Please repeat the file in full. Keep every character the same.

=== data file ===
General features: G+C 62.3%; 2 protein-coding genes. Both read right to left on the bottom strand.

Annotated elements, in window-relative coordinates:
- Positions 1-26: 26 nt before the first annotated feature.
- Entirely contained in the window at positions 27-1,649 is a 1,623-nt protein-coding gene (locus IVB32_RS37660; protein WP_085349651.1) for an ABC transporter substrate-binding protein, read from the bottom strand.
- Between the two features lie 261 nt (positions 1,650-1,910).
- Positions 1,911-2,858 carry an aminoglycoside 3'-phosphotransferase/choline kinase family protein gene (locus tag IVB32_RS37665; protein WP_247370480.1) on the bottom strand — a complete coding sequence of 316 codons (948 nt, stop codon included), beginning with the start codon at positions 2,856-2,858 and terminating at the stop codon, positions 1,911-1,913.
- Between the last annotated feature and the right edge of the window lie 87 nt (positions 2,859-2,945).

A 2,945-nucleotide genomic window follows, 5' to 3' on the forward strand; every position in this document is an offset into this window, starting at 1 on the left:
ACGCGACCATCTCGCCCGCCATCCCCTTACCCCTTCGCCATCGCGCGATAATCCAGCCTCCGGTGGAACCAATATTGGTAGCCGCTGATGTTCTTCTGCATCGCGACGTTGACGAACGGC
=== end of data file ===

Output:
General features: G+C 62.3%; 2 protein-coding genes. Both read right to left on the bottom strand.

Annotated elements, in window-relative coordinates:
- Positions 1-26: 26 nt before the first annotated feature.
- Entirely contained in the window at positions 27-1,649 is a 1,623-nt protein-coding gene (locus IVB32_RS37660; protein WP_085349651.1) for an ABC transporter substrate-binding protein, read from the bottom strand.
- Between the two features lie 261 nt (positions 1,650-1,910).
- Positions 1,911-2,858 carry an aminoglycoside 3'-phosphotransferase/choline kinase family protein gene (locus tag IVB32_RS37665; protein WP_247370480.1) on the bottom strand — a complete coding sequence of 316 codons (948 nt, stop codon included), beginning with the start codon at positions 2,856-2,858 and terminating at the stop codon, positions 1,911-1,913.
- Between the last annotated feature and the right edge of the window lie 87 nt (positions 2,859-2,945).

A 2,945-nucleotide genomic window follows, 5' to 3' on the forward strand; every position in this document is an offset into this window, starting at 1 on the left:
ACGCGACCATCTCGCCCGCCATCCCCTTACCCCTTCGCCATCGCGCGATAATCCAGCCTCCGGTGGAACCAATATTGGTAGCCGCTGATGTTCTTCTGCATCGCGACGTTGACGAACGGC